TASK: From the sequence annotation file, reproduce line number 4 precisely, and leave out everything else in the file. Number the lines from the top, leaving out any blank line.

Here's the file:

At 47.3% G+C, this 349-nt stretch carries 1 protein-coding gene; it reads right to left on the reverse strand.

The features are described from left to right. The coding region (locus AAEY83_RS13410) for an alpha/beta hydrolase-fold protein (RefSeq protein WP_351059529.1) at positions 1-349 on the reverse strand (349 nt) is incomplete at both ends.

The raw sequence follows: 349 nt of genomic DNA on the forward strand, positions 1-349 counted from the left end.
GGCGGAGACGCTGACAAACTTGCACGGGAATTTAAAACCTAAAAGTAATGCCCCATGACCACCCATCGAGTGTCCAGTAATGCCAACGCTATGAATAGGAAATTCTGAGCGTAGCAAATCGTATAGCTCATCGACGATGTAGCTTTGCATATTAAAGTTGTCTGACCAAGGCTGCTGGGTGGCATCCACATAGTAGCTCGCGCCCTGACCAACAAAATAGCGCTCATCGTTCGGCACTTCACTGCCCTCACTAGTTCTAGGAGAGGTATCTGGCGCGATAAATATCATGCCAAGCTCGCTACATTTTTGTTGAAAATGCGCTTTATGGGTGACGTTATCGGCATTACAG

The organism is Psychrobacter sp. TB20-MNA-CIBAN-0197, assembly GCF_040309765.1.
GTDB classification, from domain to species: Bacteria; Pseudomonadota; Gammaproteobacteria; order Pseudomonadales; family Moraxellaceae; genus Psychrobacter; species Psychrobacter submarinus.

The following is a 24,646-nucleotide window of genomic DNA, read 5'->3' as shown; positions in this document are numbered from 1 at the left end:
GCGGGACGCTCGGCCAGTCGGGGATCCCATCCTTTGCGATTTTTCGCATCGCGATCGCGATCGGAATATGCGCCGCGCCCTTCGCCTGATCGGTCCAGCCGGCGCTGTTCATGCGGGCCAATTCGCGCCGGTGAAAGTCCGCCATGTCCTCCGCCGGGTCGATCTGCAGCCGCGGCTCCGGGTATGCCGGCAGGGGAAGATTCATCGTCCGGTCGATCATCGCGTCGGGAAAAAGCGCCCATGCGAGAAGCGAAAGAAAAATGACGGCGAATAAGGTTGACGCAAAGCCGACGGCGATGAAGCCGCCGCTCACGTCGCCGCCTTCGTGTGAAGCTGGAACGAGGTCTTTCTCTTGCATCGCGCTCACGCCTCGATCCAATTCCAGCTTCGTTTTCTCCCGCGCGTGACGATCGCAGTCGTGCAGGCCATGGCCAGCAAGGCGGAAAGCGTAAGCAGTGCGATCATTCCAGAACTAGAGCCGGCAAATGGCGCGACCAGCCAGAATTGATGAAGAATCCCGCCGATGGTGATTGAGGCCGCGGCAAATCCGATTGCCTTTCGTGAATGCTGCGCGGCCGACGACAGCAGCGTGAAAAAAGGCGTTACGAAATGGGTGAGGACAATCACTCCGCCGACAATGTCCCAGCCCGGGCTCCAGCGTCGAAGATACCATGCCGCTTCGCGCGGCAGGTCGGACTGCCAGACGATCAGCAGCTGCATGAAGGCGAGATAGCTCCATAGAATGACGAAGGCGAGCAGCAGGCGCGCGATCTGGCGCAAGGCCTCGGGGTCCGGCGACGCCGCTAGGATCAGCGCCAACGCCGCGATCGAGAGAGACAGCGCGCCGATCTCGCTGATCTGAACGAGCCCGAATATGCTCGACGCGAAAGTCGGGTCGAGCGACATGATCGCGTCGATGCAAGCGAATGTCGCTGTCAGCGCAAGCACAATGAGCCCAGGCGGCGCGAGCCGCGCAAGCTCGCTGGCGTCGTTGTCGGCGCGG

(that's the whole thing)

GGCGGAGACGCTGACAAACTTGCACGGGAATTTAAAACCTAAAAGTAATGCCCCATGACCACCCATCGAGTGTCCAGTAATGCCAACGCTATGAATAGGAAATTCTGAGCGTAGCAAATCGTATAGCTCATCGACGATGTAGCTTTGCATATTAAAGTTGTCTGACCAAGGCTGCTGGGTGGCATCCACATAGTAGCTCGCGCCCTGACCAACAAAATAGCGCTCATCGTTCGGCACTTCACTGCCCTCACTAGTTCTAGGAGAGGTATCTGGCGCGATAAATATCATGCCAAGCTCGCTACATTTTTGTTGAAAATGCGCTTTATGGGTGACGTTATCGGCATTACAG